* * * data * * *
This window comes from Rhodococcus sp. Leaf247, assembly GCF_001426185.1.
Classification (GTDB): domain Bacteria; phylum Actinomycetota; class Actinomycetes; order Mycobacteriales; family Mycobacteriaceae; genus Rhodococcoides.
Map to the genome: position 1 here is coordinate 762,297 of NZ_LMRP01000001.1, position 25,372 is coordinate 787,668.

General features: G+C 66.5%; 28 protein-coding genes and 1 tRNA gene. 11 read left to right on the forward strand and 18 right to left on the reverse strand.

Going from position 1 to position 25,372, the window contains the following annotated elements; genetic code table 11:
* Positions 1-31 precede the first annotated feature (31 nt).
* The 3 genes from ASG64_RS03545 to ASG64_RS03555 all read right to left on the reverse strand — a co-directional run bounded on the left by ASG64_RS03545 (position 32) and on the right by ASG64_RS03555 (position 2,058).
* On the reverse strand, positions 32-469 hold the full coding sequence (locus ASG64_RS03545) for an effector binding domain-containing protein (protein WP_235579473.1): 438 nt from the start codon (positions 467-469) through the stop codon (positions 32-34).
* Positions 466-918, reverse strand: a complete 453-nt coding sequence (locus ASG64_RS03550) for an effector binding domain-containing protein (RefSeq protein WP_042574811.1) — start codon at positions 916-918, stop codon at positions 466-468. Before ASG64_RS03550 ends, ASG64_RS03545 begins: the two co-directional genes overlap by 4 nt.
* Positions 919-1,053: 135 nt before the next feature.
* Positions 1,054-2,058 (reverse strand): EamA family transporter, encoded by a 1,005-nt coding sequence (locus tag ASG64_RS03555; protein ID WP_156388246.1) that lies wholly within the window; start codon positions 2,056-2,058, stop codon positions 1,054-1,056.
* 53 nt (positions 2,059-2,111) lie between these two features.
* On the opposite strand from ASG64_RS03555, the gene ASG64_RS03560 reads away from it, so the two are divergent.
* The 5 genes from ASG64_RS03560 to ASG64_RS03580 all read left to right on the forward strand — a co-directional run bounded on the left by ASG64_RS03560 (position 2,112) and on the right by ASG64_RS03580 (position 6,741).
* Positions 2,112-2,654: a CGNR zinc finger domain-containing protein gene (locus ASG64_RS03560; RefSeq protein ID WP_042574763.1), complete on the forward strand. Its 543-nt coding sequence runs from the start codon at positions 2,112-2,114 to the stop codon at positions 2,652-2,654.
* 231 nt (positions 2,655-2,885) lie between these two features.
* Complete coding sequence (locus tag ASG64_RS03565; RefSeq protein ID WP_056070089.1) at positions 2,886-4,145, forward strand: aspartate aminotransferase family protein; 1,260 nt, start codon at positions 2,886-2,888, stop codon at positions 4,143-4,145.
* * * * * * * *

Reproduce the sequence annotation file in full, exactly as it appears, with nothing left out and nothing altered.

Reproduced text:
This window comes from Rhodococcus sp. Leaf247, assembly GCF_001426185.1.
Classification (GTDB): domain Bacteria; phylum Actinomycetota; class Actinomycetes; order Mycobacteriales; family Mycobacteriaceae; genus Rhodococcoides.
Map to the genome: position 1 here is coordinate 762,297 of NZ_LMRP01000001.1, position 25,372 is coordinate 787,668.

General features: G+C 66.5%; 28 protein-coding genes and 1 tRNA gene. 11 read left to right on the forward strand and 18 right to left on the reverse strand.

Going from position 1 to position 25,372, the window contains the following annotated elements; genetic code table 11:
* Positions 1-31 precede the first annotated feature (31 nt).
* The 3 genes from ASG64_RS03545 to ASG64_RS03555 all read right to left on the reverse strand — a co-directional run bounded on the left by ASG64_RS03545 (position 32) and on the right by ASG64_RS03555 (position 2,058).
* On the reverse strand, positions 32-469 hold the full coding sequence (locus ASG64_RS03545) for an effector binding domain-containing protein (protein WP_235579473.1): 438 nt from the start codon (positions 467-469) through the stop codon (positions 32-34).
* Positions 466-918, reverse strand: a complete 453-nt coding sequence (locus ASG64_RS03550) for an effector binding domain-containing protein (RefSeq protein WP_042574811.1) — start codon at positions 916-918, stop codon at positions 466-468. Before ASG64_RS03550 ends, ASG64_RS03545 begins: the two co-directional genes overlap by 4 nt.
* Positions 919-1,053: 135 nt before the next feature.
* Positions 1,054-2,058 (reverse strand): EamA family transporter, encoded by a 1,005-nt coding sequence (locus tag ASG64_RS03555; protein ID WP_156388246.1) that lies wholly within the window; start codon positions 2,056-2,058, stop codon positions 1,054-1,056.
* 53 nt (positions 2,059-2,111) lie between these two features.
* On the opposite strand from ASG64_RS03555, the gene ASG64_RS03560 reads away from it, so the two are divergent.
* The 5 genes from ASG64_RS03560 to ASG64_RS03580 all read left to right on the forward strand — a co-directional run bounded on the left by ASG64_RS03560 (position 2,112) and on the right by ASG64_RS03580 (position 6,741).
* Positions 2,112-2,654: a CGNR zinc finger domain-containing protein gene (locus ASG64_RS03560; RefSeq protein ID WP_042574763.1), complete on the forward strand. Its 543-nt coding sequence runs from the start codon at positions 2,112-2,114 to the stop codon at positions 2,652-2,654.
* 231 nt (positions 2,655-2,885) lie between these two features.
* Complete coding sequence (locus tag ASG64_RS03565; RefSeq protein ID WP_056070089.1) at positions 2,886-4,145, forward strand: aspartate aminotransferase family protein; 1,260 nt, start codon at positions 2,886-2,888, stop codon at positions 4,143-4,145.